Notes from The Memory Bridge, Indiana

In June our Artistic Director Magdalena Schamberger took part in a week long residential dementia training course in Indiana. We asked her to share her thoughts and experiences from that week

I was lucky enough to have been chosen as one of 12 participants from 5 different countries to participate in The Memory Bridge dementia training retreat in Bloomington, Indiana, USA. Memory Bridge was organized as a five-day residential training course, June 17 – 22, co-sponsored by Indiana University’s Centre on Aging & Community and The Foundation for Alzheimer’s and Cultural Memory, set in the beauty of the Tibetan Mongolian Buddhist Cultural Center in Bloomington, Indiana.

The Memory Bridge training started off with daily meditations lead by Tibetan monks at the temple. Training days then consisted of a series of lectures by founder Michael Verde, group discussions and exchanges, structured encounters and regular daily visits with our Buddies – individuals living with dementia residing at Autumn Hills, Alzheimer Special Care Centre, followed by reflections about the encounters. We were encouraged to make genuine connections through presence of mind, thereby undertaking a journey together – along with the elders with dementia who were joining us, with the aim to reduce the emotional and social isolation of people with dementia. Participants were asked to bring their careful attention together for the purpose of learning from people with dementia and exploring how we can be with them in ways that are meaningful to them.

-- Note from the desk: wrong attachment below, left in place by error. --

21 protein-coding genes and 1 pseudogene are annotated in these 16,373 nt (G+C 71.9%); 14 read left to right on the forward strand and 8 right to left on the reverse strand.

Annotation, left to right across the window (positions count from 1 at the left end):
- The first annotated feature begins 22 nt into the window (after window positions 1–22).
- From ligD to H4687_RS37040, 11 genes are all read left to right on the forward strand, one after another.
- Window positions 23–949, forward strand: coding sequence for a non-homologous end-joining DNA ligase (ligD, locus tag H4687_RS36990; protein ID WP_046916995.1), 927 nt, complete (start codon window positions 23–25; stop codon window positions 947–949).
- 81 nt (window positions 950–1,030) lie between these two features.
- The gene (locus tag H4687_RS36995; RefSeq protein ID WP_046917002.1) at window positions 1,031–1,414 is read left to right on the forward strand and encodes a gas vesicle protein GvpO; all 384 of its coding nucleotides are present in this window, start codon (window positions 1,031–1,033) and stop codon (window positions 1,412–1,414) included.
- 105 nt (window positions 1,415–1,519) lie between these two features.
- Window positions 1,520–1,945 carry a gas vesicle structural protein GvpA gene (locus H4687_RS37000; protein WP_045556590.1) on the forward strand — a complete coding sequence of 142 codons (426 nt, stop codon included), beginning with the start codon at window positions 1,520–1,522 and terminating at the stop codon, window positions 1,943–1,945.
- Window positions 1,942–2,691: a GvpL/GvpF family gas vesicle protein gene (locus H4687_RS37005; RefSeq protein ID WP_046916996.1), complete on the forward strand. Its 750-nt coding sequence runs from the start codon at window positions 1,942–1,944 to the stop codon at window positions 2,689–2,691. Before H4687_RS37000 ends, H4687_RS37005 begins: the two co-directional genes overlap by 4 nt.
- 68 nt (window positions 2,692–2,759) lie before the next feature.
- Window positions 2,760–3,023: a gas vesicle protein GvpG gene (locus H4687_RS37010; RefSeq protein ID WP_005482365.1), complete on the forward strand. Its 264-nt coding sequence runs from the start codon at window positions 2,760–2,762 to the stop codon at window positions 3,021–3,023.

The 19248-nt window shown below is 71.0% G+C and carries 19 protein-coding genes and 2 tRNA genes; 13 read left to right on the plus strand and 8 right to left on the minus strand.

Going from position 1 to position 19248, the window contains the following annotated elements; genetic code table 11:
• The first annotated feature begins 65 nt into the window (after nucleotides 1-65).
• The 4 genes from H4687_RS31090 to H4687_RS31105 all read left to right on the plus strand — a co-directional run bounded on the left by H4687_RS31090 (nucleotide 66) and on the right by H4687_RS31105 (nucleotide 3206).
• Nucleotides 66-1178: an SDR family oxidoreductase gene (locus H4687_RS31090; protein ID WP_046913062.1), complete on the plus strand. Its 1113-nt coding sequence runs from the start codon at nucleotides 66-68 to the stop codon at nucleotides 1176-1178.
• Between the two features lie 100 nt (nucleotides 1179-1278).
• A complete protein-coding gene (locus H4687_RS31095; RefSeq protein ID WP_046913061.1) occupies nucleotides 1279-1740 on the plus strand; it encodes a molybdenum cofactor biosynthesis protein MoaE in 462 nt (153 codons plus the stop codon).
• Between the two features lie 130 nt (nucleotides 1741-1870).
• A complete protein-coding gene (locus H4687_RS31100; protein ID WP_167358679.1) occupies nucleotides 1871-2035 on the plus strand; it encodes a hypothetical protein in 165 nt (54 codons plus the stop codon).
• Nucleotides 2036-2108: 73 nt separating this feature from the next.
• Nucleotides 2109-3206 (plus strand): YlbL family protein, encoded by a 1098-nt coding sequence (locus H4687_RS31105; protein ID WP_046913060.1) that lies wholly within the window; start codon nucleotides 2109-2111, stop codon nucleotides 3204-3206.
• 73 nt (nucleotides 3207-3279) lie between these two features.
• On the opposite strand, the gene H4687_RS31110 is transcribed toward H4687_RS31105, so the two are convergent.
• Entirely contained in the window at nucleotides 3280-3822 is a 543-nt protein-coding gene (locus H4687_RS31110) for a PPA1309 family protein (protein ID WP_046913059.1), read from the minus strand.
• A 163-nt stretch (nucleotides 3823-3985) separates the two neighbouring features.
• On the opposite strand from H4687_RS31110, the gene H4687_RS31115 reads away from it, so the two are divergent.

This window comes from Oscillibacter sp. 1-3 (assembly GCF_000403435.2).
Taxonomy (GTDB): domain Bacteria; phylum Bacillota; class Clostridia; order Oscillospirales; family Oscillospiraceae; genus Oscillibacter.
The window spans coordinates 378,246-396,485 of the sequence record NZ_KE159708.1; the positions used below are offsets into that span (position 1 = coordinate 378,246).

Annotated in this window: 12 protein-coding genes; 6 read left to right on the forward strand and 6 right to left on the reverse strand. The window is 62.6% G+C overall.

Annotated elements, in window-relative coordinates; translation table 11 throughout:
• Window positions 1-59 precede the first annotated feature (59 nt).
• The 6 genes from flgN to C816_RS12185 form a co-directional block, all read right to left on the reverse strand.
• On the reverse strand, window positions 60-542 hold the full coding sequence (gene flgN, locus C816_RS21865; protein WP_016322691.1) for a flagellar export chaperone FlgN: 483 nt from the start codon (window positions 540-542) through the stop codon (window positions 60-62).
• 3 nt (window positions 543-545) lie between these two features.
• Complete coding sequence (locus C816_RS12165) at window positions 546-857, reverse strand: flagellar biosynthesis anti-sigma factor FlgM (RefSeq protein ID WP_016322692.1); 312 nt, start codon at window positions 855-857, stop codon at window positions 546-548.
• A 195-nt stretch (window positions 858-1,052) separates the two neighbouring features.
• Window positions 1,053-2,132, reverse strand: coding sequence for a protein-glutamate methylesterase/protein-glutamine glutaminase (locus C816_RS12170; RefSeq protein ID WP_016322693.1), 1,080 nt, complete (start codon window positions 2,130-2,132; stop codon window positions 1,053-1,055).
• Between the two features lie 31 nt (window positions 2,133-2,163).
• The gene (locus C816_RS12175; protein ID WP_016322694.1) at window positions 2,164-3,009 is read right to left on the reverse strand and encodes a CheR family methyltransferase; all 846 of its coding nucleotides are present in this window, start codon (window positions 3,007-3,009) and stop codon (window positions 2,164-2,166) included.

Memory Bridge participants age ranged from mid 20’s to their 80’s from a variety of professional backgrounds with a particular interest and knowledge in the area of dementia. This included family carers for people living with dementia, Phd students, Residential care owners and staff, artists, physiotherapists and a junior doctor.

There was an immense value of learning and exchanging knowledge from different perspectives and experiences. We were all connecting beyond whatever we usually consider the uniform that protects us – in my case the red nose.

My participation was made possible thanks to professional development funding from Creative Scotland covering travel and associated costs and a scholarship from Memory Bridge, covering training cost and accommodation .

Image: the participants at The Memory Bridge Training

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